Zombie [Flesh Eaters] (1979) directed by Lucio FulciIn America, this movie is called "Zombie" but in England (where I watched it streaming on amazon.co.uk) it's called "Zombie Flesh Eaters" and in Italy (where it was originally made) it's called "Zombi 2" as if it were a sequel to "Dawn of the Dead" which was released in Italy as "Zombi." Is that enough trivia for your next cocktail party?
MPAARated R for horror/violence and nudity
ZPAA ratingAdults with high tolerance only
Gore level10 out of 10--Lots of zombies in varying states of decay; lots of bloody/gushing wounds on zombies and humans; zombies take bites out of lots of people with blood and gore and often bits of flesh in their mouth which viewers see the zombie chewing; a zombie fights a shark underwater with some gore and blood floating around; zombies rising out of their graves with worms oozing out of their eye sockets and such; one eye poked in by a wooden shard (an excruciatingly slow scene).
Other offensive contentSome swearing; one or two mild kissing scenes; a topless female scuba diver (she doesn't have much on the bottom either) in several scenes; a naked woman taking a shower (seen from every angle); drinking; science losing out to voodoo to explain the zombies.
How much zombie mythology/contentThese are classic 1980s zombies--they rise from their graves with little or no explanation. They bite and kill others who turn into zombies later (if there's enough of the others left). In a new twist. apparently they can survive underwater and fight sharks.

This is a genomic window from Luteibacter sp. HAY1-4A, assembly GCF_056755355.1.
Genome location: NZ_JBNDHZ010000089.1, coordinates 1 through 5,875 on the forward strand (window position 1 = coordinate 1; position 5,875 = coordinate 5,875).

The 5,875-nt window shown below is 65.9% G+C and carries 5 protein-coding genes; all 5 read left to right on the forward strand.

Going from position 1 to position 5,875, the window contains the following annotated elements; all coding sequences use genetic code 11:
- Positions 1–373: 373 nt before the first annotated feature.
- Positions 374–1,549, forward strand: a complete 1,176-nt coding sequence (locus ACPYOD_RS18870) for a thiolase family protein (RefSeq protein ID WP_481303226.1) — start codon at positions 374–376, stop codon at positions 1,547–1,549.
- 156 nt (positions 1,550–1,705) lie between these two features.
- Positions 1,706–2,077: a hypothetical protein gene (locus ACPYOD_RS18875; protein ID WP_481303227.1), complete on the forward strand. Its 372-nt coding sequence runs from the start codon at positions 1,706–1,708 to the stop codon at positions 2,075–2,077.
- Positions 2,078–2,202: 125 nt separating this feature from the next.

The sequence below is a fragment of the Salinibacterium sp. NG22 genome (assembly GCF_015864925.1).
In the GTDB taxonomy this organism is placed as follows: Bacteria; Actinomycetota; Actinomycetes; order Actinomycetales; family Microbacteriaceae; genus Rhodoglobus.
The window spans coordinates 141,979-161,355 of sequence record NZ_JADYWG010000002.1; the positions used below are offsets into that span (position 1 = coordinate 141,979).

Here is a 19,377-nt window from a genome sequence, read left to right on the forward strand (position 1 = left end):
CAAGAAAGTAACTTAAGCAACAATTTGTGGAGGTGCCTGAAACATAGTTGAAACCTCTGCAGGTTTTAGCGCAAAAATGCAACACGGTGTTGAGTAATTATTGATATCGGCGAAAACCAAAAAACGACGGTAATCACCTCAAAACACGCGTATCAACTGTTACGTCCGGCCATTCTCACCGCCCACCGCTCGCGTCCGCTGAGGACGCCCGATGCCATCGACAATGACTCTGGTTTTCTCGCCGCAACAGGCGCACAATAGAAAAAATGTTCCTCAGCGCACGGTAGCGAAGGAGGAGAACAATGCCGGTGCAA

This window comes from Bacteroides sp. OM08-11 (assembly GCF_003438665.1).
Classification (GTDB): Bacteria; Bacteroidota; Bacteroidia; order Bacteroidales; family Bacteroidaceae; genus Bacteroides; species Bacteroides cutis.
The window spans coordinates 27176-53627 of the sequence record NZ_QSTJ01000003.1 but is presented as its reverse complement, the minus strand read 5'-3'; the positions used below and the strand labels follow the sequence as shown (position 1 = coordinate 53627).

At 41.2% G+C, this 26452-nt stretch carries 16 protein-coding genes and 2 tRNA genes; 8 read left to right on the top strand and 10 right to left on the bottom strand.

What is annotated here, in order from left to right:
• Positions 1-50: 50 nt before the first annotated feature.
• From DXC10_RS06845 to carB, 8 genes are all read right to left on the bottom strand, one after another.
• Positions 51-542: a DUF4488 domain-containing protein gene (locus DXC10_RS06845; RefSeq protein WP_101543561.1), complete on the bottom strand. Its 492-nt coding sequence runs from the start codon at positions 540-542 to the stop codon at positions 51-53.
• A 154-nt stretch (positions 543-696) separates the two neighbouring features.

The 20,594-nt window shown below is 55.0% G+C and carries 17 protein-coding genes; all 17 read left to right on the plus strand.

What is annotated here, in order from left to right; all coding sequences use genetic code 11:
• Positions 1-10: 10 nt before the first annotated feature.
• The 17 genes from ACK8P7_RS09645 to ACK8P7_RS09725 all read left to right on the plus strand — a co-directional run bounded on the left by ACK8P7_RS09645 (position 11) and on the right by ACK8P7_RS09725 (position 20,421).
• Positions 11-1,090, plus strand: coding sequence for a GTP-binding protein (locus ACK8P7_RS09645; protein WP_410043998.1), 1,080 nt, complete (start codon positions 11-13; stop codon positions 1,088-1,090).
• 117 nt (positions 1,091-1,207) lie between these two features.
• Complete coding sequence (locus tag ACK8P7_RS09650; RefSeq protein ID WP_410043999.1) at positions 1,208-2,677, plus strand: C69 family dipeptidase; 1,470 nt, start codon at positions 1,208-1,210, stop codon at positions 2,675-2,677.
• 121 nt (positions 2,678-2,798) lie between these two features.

How much funSome technical bits are impressive to look at but I can't say I enjoyed the film. Except for the oddly amazing match-up between the topless scuba diver, the shark, and an underwater zombie. That was something I've never seen before and probably won't again.
Synopsis & ReviewAfter a very brief scene of a wrapped corpse rising up and being shot in the head, the story switches to New York City's harbor, where a derelict yacht is almost hit by the Staten Island Ferry. Local authorities move in and discover no one on board except for a highly deteriorated zombie who bites one of them and then is shot several times and falls overboard. The boat is owned by a famous scientist whose daughter wants to investigate. A New York newspaper reporter is sent to investigate. They team up to find out what's going on, which leads them to the Caribbean in search of an island her father mentions in a cryptic note left on the ship.
An American doctor lives on the island. He had been working with the dad, investigating rumors of the rising of the dead. The doctor wants to find out the scientific explanation for what's going on but the locals credit voodoo practices. Things go downhill after everyone gets together.
The movie is technically impressive. An underwater scene shows a topless female scuba diver at first stalked by a shark, then by an underwater zombie. The scene is well done. I don't know how the actor playing the zombie never let out any bubbles of breath or how they got the shark to follow the girl around how the shark and zombie wrestle each other safely. The violence throughout the film is quite nasty and made me squirm a lot.
But the movie is little more than an exercise in gross-out horror with admittedly impressive special effects by late 1970s/early 1980s standards. The story is extremely basic and has nothing to offer about the whole science vs. magic explanation of the zombies rising. The issue is irrelevant to the movie. It's just a lot of gory violence with a lot of female nudity and a bleak outlook on things. I don't know who I'd recommend it to--maybe fans of HBO's Game of Thrones?